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Can anyone post how they met a Health/PE credit??

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For us, it's just a check-the-box subject -- basically just "git 'er done!"


My son has been involved in Tae Kwon Do -- classes twice a week, so I figure that will count for the PE part. I gave him a half credit of PE every year except 12th. He's still doing Tae Kwon Do, but we didn't need any more credits.


For the health part, one of the years I bought the high school level Total Health book (I think the author was S. Boe?) used. I skimmed it, decided what parts were useful and what could be skipped, and just had him read it. Every once in a while I asked him a few questions to verify that at least some of it was actually being retained.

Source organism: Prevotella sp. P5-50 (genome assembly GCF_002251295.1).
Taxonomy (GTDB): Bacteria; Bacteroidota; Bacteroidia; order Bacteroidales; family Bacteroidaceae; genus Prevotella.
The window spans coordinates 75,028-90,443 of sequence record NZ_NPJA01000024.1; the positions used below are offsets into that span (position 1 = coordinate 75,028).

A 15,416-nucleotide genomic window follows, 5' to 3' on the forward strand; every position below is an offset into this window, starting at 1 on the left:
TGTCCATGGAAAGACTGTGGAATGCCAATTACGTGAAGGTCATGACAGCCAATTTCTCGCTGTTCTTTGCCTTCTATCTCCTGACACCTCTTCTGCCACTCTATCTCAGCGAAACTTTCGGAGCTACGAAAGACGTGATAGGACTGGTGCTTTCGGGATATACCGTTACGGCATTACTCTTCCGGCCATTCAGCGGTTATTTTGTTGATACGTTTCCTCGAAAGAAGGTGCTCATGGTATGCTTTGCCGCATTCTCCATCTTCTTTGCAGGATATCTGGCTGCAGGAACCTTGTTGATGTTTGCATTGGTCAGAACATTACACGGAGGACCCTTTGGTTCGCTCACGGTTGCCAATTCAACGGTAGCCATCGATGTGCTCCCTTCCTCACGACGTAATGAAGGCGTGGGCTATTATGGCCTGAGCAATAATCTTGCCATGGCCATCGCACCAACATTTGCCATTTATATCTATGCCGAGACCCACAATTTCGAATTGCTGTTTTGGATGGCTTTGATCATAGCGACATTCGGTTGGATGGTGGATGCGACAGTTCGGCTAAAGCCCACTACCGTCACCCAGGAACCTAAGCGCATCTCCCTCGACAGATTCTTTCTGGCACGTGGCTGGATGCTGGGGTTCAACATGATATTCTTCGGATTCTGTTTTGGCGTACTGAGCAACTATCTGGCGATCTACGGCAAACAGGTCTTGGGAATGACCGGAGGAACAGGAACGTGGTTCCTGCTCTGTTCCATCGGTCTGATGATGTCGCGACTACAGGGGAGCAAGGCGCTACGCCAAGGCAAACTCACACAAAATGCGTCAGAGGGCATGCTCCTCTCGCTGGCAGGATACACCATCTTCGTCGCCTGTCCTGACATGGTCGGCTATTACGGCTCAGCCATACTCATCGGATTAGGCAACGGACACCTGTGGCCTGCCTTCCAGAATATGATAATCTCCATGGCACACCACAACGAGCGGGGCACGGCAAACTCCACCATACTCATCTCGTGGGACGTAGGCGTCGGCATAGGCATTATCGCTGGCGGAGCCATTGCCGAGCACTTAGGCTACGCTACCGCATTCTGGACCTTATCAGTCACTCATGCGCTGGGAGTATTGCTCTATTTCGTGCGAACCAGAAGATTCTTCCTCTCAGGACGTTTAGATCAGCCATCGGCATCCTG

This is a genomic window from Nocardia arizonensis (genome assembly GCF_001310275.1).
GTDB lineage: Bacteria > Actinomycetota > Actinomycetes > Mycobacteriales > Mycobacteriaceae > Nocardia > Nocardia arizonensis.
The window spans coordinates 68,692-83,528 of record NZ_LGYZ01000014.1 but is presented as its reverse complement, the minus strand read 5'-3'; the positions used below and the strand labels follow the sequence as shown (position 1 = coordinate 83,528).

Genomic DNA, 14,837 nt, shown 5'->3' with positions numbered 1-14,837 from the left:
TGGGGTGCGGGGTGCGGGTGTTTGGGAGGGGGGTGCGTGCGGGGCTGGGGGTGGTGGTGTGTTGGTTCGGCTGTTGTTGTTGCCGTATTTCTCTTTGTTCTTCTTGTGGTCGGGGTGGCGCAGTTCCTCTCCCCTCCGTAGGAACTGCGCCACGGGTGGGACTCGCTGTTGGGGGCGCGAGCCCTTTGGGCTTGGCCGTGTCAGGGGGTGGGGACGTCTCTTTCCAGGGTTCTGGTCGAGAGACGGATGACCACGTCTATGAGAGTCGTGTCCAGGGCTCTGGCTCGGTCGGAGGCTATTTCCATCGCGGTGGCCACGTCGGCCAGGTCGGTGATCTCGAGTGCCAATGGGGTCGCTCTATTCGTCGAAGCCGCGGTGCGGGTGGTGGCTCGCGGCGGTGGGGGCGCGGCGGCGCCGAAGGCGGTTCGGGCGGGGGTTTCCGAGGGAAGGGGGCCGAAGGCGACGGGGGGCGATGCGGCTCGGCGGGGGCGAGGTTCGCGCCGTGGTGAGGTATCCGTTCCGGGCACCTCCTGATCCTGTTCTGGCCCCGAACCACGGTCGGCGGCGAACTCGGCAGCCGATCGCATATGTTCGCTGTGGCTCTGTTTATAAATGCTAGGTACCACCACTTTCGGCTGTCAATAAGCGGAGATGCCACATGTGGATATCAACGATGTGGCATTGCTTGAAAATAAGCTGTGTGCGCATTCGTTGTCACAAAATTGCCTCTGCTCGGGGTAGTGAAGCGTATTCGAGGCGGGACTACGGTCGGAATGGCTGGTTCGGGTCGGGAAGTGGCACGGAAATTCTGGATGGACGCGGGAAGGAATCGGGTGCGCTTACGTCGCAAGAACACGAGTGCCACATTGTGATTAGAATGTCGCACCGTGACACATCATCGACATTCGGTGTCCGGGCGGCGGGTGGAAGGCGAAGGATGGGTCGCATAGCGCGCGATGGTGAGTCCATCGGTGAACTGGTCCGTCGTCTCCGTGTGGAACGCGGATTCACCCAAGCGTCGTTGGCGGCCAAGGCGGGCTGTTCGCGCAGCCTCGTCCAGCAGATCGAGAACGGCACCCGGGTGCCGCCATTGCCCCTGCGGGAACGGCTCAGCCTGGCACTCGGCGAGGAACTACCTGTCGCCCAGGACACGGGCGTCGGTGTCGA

My daughter was similar, but the PE portion of hers has varied... a course taken at the local Y for homeschoolers, horseback riding, Tae Kwon Do for a while, too. She's probably only going to have a single credit -- half in 9th grade and half in 10th.


BTW, I make it pass/fail so I don't have to worry about not having anything to grade.




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Thank you all! It is definitely a git 'er done subject here too! My daughter wants to take an ice skating class with the county, but it's just for a few weeks and I don't see how that could fill the PE portion for even a half credit. I suppose we could do something like that each quarter and add it all up.